Joe Tucker, RateBeer.com – “At RateBeer, we don’t care who the owners are. We care what’s happening in the glass. There is precedent for both positive, negative and no changes related to brewery buys by larger entities so the effect of the acquisition on product quality is uncertain. With Goose Island, which is a top rated brewer at RateBeer (#10 in the world last year http://www.ratebeer.com/RateBeerBest/bestbrewers_012011.asp), I am clearly hoping their top rated beers remain completely unchanged through the transition.”
Deb Carey, President/Founder of New Glarus Brewing – “This is a tough and competitive industry John and Greg are a great team and have built a successful brewery. Dan Carey has fond memories of assisting with their start up in 1987, when he was working for JV Northwest. With so many years of hard work behind them this is not surprising. They have been happy with their AB partnership and this sounds like the logical next step. Of course, losing another American brewery to ABInBev is tough but they are keeping the plant open and retaining jobs so we will have to be grateful for that. Dan and I both hope this sale results in the chance for Greg and John to catch their breath, maybe even get a day off, and we can’t wait to see what they do next.”
Jamie Smith, Marketing Director on behalf of Firestone Walker – “They made a business decision that made sense for them and undoubtedly will add another element of interest to the craft beer vision of AB/CBA.”
Dan Kenary President and Co-Founder, Harpoon Brewery – “I have known and liked John Hall for many years and only have good wishes for those guys as they go forward. I used to live in Chicago and know what a brutal market it is so I congratulate them for what they have accomplished. The interesting twist to this for me is why they did it and what it means for CBA. Is the A-B model now changing and will they be looking to buy 100% of craft brewers? The main concern we would have is access to market and avoiding a return to the 100% share of mind days when AB wholesalers would not carry non-AB craft beers.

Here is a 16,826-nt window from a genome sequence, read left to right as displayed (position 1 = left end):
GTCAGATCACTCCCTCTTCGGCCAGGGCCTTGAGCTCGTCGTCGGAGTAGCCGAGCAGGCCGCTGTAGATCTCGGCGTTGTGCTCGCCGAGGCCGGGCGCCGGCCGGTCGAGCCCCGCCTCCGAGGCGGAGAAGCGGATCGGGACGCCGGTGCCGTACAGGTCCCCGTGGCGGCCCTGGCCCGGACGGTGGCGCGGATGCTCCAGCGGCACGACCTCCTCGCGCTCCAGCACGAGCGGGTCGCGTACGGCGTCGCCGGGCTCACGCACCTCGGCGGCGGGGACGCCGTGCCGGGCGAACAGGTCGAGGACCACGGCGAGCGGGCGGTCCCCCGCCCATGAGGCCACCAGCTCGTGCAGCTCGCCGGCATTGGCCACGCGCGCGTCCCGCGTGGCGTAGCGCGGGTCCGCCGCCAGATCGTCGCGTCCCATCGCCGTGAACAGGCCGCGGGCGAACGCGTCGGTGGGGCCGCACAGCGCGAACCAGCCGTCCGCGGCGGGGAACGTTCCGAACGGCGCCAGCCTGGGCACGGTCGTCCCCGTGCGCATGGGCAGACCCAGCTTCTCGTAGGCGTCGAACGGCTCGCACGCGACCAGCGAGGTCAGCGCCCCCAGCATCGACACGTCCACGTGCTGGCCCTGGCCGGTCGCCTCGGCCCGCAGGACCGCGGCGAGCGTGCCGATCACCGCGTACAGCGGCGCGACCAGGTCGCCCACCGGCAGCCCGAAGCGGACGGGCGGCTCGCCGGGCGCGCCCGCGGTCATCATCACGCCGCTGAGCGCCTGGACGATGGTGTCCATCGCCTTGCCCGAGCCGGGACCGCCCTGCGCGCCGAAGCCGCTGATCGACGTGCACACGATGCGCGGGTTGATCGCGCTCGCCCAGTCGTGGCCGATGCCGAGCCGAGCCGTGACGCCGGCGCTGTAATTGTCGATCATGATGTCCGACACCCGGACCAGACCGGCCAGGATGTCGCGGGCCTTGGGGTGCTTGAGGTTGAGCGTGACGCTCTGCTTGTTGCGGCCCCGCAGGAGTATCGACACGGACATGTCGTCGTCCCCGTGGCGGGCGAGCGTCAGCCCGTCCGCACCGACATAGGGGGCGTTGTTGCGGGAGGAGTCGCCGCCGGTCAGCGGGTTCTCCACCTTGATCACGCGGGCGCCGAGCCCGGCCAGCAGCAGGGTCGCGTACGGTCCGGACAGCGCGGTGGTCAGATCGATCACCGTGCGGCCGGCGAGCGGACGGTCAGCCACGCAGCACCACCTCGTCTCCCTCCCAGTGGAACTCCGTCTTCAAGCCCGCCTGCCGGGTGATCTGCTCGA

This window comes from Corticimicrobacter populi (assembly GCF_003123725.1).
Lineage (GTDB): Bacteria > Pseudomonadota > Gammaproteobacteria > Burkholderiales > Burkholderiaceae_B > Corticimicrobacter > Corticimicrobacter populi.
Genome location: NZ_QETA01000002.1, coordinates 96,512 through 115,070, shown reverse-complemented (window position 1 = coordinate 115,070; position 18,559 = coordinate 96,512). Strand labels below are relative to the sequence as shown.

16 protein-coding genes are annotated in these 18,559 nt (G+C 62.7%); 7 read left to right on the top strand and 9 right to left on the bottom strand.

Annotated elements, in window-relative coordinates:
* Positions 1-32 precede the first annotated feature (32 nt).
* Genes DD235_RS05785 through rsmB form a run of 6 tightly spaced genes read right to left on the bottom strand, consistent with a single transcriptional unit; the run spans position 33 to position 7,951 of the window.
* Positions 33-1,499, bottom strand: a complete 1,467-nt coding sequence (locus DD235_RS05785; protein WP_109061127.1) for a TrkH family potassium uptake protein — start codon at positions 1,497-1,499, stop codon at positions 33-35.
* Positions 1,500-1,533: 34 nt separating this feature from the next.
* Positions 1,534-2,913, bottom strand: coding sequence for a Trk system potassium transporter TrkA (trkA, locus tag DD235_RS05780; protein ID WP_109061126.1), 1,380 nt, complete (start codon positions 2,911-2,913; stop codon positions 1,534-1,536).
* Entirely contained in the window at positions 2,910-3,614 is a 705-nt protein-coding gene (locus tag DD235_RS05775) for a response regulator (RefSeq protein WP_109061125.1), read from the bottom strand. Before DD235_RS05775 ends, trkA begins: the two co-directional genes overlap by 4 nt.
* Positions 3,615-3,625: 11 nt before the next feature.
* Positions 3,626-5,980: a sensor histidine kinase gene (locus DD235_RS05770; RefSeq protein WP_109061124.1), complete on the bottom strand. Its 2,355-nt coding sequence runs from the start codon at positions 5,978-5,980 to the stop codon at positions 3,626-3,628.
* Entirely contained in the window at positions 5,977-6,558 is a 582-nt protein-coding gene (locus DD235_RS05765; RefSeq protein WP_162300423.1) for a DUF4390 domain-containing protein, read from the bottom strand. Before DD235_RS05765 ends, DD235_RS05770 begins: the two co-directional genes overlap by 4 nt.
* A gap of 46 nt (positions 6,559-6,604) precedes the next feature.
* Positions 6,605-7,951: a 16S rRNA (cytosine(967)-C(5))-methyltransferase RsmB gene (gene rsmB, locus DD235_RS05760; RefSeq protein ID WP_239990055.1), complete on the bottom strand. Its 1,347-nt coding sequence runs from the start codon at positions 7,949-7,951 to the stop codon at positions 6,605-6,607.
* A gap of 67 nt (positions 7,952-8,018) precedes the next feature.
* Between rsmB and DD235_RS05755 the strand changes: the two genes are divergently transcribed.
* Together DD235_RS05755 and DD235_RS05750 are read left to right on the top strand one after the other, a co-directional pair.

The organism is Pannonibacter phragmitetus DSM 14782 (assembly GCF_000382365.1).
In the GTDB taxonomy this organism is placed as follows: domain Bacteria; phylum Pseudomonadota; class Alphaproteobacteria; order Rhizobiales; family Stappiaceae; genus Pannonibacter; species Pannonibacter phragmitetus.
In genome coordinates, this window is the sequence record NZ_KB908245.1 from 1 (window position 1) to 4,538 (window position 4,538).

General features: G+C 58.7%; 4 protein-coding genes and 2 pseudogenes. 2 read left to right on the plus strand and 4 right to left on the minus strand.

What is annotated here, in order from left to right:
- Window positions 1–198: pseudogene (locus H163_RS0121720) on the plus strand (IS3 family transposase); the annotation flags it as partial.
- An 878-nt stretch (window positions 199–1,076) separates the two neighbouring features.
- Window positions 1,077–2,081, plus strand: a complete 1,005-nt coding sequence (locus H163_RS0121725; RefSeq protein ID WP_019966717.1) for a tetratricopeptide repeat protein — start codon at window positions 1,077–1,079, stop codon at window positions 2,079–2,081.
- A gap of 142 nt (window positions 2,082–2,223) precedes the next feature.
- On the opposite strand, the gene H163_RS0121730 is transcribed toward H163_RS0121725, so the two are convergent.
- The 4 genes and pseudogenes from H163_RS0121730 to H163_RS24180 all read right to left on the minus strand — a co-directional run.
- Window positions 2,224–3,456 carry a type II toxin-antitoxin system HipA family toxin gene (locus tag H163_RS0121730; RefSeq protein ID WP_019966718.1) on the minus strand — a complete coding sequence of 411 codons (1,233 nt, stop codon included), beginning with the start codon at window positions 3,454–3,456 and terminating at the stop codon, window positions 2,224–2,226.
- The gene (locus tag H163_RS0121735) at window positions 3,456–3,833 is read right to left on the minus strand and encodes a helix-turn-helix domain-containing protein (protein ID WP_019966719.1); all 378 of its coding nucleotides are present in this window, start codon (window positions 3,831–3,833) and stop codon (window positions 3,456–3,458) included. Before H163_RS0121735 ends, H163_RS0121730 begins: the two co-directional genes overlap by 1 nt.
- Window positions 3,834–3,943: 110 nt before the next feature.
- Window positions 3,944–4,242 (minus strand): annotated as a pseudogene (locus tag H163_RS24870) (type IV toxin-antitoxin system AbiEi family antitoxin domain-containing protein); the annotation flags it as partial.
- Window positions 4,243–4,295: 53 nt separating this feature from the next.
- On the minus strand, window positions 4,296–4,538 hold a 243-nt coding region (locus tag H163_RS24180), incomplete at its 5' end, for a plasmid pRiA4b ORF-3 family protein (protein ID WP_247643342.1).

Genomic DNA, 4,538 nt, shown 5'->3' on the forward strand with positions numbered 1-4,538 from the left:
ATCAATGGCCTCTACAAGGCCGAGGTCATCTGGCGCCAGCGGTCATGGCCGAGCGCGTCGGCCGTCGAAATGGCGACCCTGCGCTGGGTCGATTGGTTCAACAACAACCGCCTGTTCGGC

We know from personal experience that all the big brewers are nosing around craft beer along with the private equity guys (e.g. Magic Hat and Long Trail). The influx of private equity/hedge fund money is changing the craft industry as well.”
Neal Taflinger – Communications Director of Sun King Brewing in Indianapolis, IN – “I spent most of my teens and early 20s in the punk rock scene and it’s interesting how many parallels there are between craft beer and the indie music world. Not just in terms of the regional scenes and collectors coveting limited release records/beers but in small brewers’ attempts to subvert the big beer business model and achieve success on a smaller, more human scale. And like some big indie record labels and punk rock bands decided over the years that partnering with major labels could better help them reach their goals, some brewers will have decided – and will again in the future – that partnering with AB InBev or SAB Miller Coors is the best thing for their company’s long-term health. Whether that’s good or bad is in the eye of the beholder. I remember being heartbroken or feeling betrayed when one of my favorite labels or bands “sold out,” but as I aged I started to understand why some of those decisions were made, even if I wouldn’t have made them for myself.